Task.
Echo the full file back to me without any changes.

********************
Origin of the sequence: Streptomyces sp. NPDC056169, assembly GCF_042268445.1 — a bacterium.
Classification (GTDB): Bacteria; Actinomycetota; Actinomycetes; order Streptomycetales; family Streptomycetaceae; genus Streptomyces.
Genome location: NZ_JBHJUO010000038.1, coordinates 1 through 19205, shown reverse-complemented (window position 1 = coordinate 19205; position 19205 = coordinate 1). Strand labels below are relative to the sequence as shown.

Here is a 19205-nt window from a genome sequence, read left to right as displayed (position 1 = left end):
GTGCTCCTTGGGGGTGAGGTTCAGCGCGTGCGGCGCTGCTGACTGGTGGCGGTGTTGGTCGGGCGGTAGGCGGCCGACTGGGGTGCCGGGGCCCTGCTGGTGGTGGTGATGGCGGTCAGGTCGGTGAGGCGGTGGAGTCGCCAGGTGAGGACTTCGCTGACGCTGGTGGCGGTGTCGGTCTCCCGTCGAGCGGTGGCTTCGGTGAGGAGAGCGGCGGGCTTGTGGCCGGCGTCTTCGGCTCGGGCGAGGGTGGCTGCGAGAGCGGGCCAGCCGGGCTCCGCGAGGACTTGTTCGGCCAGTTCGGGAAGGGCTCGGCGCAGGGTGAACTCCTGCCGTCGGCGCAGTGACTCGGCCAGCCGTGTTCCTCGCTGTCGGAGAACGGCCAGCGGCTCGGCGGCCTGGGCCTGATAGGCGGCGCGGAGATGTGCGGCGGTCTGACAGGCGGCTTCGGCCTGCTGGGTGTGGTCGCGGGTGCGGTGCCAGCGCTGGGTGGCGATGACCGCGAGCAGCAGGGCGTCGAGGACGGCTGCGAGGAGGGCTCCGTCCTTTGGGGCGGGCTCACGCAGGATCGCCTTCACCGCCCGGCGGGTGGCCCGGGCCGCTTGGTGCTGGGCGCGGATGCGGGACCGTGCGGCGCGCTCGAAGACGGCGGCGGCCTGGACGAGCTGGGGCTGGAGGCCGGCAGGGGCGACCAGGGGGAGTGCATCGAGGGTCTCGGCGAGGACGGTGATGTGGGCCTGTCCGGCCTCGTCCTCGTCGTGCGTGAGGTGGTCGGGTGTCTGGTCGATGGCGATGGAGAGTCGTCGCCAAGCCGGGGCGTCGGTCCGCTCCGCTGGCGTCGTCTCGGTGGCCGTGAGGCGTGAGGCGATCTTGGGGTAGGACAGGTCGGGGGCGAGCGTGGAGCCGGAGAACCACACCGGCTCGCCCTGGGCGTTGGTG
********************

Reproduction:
Origin of the sequence: Streptomyces sp. NPDC056169, assembly GCF_042268445.1 — a bacterium.
Classification (GTDB): Bacteria; Actinomycetota; Actinomycetes; order Streptomycetales; family Streptomycetaceae; genus Streptomyces.
Genome location: NZ_JBHJUO010000038.1, coordinates 1 through 19205, shown reverse-complemented (window position 1 = coordinate 19205; position 19205 = coordinate 1). Strand labels below are relative to the sequence as shown.

Here is a 19205-nt window from a genome sequence, read left to right as displayed (position 1 = left end):
GTGCTCCTTGGGGGTGAGGTTCAGCGCGTGCGGCGCTGCTGACTGGTGGCGGTGTTGGTCGGGCGGTAGGCGGCCGACTGGGGTGCCGGGGCCCTGCTGGTGGTGGTGATGGCGGTCAGGTCGGTGAGGCGGTGGAGTCGCCAGGTGAGGACTTCGCTGACGCTGGTGGCGGTGTCGGTCTCCCGTCGAGCGGTGGCTTCGGTGAGGAGAGCGGCGGGCTTGTGGCCGGCGTCTTCGGCTCGGGCGAGGGTGGCTGCGAGAGCGGGCCAGCCGGGCTCCGCGAGGACTTGTTCGGCCAGTTCGGGAAGGGCTCGGCGCAGGGTGAACTCCTGCCGTCGGCGCAGTGACTCGGCCAGCCGTGTTCCTCGCTGTCGGAGAACGGCCAGCGGCTCGGCGGCCTGGGCCTGATAGGCGGCGCGGAGATGTGCGGCGGTCTGACAGGCGGCTTCGGCCTGCTGGGTGTGGTCGCGGGTGCGGTGCCAGCGCTGGGTGGCGATGACCGCGAGCAGCAGGGCGTCGAGGACGGCTGCGAGGAGGGCTCCGTCCTTTGGGGCGGGCTCACGCAGGATCGCCTTCACCGCCCGGCGGGTGGCCCGGGCCGCTTGGTGCTGGGCGCGGATGCGGGACCGTGCGGCGCGCTCGAAGACGGCGGCGGCCTGGACGAGCTGGGGCTGGAGGCCGGCAGGGGCGACCAGGGGGAGTGCATCGAGGGTCTCGGCGAGGACGGTGATGTGGGCCTGTCCGGCCTCGTCCTCGTCGTGCGTGAGGTGGTCGGGTGTCTGGTCGATGGCGATGGAGAGTCGTCGCCAAGCCGGGGCGTCGGTCCGCTCCGCTGGCGTCGTCTCGGTGGCCGTGAGGCGTGAGGCGATCTTGGGGTAGGACAGGTCGGGGGCGAGCGTGGAGCCGGAGAACCACACCGGCTCGCCCTGGGCGTTGGTG